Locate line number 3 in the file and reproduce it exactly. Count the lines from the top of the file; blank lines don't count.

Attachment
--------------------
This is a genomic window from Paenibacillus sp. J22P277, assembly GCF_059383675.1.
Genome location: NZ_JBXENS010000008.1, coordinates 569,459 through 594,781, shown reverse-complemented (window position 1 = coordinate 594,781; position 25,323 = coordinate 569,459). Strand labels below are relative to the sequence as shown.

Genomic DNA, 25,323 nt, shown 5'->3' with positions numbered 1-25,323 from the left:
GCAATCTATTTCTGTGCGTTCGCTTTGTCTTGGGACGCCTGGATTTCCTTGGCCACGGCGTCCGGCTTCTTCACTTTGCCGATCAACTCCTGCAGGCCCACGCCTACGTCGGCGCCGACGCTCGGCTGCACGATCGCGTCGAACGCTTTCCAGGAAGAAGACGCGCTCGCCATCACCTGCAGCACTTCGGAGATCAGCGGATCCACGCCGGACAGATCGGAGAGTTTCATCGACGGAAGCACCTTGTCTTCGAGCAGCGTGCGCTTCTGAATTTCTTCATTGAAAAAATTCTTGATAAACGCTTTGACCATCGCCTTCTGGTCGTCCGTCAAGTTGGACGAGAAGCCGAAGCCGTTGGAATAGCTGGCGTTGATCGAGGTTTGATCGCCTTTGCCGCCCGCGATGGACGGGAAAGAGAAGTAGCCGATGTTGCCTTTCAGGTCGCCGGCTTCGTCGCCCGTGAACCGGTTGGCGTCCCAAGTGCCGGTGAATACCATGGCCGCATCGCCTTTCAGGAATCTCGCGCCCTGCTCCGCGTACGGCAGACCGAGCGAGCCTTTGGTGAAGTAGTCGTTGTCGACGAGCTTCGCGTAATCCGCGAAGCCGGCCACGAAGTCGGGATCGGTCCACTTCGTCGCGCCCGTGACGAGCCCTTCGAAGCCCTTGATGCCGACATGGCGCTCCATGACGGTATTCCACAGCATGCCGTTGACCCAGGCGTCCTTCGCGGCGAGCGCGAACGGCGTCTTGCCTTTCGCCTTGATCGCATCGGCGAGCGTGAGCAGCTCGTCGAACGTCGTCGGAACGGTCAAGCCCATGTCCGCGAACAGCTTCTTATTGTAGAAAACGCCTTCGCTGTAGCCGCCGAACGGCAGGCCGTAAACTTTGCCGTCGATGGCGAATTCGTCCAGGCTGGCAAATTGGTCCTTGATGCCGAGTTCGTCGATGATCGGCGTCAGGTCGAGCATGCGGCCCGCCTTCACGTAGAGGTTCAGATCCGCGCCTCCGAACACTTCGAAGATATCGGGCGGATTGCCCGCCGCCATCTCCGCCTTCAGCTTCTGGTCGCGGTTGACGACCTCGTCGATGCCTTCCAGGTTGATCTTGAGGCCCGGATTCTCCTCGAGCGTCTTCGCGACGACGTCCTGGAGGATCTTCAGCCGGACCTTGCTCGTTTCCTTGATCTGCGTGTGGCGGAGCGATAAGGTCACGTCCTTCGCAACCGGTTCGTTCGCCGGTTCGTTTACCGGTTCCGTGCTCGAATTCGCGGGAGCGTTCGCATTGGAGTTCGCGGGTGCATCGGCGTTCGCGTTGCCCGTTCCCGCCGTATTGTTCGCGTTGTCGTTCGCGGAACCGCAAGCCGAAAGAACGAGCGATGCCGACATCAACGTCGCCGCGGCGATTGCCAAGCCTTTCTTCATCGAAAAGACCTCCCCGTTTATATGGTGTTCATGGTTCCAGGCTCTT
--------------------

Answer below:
Genomic DNA, 25,323 nt, shown 5'->3' with positions numbered 1-25,323 from the left: